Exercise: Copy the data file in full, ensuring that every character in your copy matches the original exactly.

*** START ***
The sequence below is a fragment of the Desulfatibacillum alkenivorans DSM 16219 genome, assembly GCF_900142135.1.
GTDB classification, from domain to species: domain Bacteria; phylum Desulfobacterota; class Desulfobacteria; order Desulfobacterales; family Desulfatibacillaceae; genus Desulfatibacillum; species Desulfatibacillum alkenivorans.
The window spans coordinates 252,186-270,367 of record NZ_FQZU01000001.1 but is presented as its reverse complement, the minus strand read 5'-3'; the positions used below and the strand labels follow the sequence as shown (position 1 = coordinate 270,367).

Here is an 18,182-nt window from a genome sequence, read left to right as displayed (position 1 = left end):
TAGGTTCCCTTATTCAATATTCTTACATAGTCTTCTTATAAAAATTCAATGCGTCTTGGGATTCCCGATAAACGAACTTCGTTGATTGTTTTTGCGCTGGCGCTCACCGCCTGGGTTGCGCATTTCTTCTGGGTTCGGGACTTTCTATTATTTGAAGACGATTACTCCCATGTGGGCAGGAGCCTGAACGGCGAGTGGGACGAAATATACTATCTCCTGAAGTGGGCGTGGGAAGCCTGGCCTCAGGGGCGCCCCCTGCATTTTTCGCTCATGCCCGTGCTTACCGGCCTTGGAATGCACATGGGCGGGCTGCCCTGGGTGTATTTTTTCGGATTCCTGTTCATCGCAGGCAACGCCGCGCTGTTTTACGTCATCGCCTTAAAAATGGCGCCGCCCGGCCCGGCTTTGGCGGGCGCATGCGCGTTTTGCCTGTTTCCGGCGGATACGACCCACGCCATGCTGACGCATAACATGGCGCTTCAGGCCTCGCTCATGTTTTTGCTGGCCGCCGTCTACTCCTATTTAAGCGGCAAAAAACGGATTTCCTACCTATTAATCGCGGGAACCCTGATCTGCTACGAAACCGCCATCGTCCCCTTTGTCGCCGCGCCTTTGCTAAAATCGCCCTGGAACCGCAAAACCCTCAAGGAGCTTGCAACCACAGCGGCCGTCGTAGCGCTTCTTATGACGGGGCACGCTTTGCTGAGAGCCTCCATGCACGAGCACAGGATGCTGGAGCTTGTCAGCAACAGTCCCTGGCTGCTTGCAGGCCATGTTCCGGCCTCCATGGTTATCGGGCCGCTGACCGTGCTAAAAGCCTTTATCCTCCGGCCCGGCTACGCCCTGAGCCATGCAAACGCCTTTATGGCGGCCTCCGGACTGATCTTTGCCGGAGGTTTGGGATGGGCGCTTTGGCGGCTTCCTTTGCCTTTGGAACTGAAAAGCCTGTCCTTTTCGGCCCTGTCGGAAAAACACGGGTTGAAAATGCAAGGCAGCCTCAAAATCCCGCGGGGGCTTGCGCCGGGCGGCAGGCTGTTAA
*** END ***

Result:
The sequence below is a fragment of the Desulfatibacillum alkenivorans DSM 16219 genome, assembly GCF_900142135.1.
GTDB classification, from domain to species: domain Bacteria; phylum Desulfobacterota; class Desulfobacteria; order Desulfobacterales; family Desulfatibacillaceae; genus Desulfatibacillum; species Desulfatibacillum alkenivorans.
The window spans coordinates 252,186-270,367 of record NZ_FQZU01000001.1 but is presented as its reverse complement, the minus strand read 5'-3'; the positions used below and the strand labels follow the sequence as shown (position 1 = coordinate 270,367).

Here is an 18,182-nt window from a genome sequence, read left to right as displayed (position 1 = left end):
TAGGTTCCCTTATTCAATATTCTTACATAGTCTTCTTATAAAAATTCAATGCGTCTTGGGATTCCCGATAAACGAACTTCGTTGATTGTTTTTGCGCTGGCGCTCACCGCCTGGGTTGCGCATTTCTTCTGGGTTCGGGACTTTCTATTATTTGAAGACGATTACTCCCATGTGGGCAGGAGCCTGAACGGCGAGTGGGACGAAATATACTATCTCCTGAAGTGGGCGTGGGAAGCCTGGCCTCAGGGGCGCCCCCTGCATTTTTCGCTCATGCCCGTGCTTACCGGCCTTGGAATGCACATGGGCGGGCTGCCCTGGGTGTATTTTTTCGGATTCCTGTTCATCGCAGGCAACGCCGCGCTGTTTTACGTCATCGCCTTAAAAATGGCGCCGCCCGGCCCGGCTTTGGCGGGCGCATGCGCGTTTTGCCTGTTTCCGGCGGATACGACCCACGCCATGCTGACGCATAACATGGCGCTTCAGGCCTCGCTCATGTTTTTGCTGGCCGCCGTCTACTCCTATTTAAGCGGCAAAAAACGGATTTCCTACCTATTAATCGCGGGAACCCTGATCTGCTACGAAACCGCCATCGTCCCCTTTGTCGCCGCGCCTTTGCTAAAATCGCCCTGGAACCGCAAAACCCTCAAGGAGCTTGCAACCACAGCGGCCGTCGTAGCGCTTCTTATGACGGGGCACGCTTTGCTGAGAGCCTCCATGCACGAGCACAGGATGCTGGAGCTTGTCAGCAACAGTCCCTGGCTGCTTGCAGGCCATGTTCCGGCCTCCATGGTTATCGGGCCGCTGACCGTGCTAAAAGCCTTTATCCTCCGGCCCGGCTACGCCCTGAGCCATGCAAACGCCTTTATGGCGGCCTCCGGACTGATCTTTGCCGGAGGTTTGGGATGGGCGCTTTGGCGGCTTCCTTTGCCTTTGGAACTGAAAAGCCTGTCCTTTTCGGCCCTGTCGGAAAAACACGGGTTGAAAATGCAAGGCAGCCTCAAAATCCCGCGGGGGCTTGCGCCGGGCGGCAGGCTGTTAA